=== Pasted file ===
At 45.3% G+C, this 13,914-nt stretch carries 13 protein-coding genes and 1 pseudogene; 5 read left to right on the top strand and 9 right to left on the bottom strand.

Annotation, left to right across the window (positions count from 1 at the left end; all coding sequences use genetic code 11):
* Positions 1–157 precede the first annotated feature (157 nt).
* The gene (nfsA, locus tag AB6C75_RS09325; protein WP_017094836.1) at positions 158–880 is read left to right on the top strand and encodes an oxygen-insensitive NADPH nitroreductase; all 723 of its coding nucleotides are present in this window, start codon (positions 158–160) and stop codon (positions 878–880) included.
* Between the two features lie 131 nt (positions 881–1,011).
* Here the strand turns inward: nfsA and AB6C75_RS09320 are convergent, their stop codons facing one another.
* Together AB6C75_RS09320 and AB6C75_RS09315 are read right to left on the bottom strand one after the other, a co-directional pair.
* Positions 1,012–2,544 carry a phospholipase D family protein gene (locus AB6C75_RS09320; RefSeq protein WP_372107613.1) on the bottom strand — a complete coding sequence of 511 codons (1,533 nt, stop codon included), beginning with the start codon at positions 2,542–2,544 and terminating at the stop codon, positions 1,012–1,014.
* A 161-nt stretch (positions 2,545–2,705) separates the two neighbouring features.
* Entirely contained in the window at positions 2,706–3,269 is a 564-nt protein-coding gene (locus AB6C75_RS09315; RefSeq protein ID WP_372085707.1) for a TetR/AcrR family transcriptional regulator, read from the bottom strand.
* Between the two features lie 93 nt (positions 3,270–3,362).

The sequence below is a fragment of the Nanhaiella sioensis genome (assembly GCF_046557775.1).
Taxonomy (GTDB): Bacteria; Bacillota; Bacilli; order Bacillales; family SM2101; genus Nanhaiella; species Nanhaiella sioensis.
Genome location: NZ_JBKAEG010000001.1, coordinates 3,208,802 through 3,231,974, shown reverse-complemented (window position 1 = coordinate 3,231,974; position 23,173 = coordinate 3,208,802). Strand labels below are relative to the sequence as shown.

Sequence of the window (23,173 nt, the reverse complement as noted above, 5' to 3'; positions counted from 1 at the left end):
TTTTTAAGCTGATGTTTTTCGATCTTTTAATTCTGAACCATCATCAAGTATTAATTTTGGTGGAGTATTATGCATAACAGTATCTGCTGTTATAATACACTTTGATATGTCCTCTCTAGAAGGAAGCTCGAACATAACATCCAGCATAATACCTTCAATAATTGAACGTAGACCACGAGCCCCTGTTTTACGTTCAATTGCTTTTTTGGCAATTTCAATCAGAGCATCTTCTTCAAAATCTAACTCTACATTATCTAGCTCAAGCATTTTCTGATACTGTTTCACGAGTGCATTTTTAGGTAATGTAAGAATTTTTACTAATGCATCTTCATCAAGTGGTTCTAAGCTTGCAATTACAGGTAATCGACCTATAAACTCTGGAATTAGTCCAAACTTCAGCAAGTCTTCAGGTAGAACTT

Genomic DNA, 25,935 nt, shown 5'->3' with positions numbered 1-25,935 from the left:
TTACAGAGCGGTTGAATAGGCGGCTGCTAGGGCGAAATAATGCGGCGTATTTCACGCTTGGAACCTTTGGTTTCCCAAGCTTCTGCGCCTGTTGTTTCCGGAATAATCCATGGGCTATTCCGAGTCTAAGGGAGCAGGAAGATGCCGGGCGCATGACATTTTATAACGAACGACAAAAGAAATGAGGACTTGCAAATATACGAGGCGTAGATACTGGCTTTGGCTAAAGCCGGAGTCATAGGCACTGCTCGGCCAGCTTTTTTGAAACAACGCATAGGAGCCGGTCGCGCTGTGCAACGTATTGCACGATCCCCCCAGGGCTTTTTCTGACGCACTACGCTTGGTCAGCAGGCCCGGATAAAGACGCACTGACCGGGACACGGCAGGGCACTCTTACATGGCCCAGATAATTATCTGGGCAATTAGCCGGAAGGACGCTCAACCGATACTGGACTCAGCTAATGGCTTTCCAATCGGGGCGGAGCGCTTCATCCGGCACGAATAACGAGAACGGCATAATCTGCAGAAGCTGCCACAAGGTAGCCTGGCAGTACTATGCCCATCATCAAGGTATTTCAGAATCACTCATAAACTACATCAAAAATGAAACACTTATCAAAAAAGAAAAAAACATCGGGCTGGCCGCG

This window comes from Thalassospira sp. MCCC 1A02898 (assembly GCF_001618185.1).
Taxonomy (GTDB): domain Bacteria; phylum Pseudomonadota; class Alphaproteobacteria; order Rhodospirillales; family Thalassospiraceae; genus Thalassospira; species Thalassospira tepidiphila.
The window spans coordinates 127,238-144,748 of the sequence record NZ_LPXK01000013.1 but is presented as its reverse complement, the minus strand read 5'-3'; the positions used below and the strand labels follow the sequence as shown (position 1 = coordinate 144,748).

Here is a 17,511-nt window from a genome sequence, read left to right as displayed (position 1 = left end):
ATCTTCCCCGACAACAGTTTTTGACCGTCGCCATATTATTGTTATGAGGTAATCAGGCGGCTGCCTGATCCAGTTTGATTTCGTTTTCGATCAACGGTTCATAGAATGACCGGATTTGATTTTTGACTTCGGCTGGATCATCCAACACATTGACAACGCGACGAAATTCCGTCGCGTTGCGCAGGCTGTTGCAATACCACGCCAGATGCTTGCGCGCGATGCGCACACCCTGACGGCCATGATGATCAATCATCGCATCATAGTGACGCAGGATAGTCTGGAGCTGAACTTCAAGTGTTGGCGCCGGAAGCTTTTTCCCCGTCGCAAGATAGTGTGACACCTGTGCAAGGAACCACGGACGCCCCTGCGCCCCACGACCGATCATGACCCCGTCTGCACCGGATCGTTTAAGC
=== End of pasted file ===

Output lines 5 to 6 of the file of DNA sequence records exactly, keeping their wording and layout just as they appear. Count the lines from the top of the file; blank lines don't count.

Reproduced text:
* Between the two features lie 131 nt (positions 881–1,011).
* Here the strand turns inward: nfsA and AB6C75_RS09320 are convergent, their stop codons facing one another.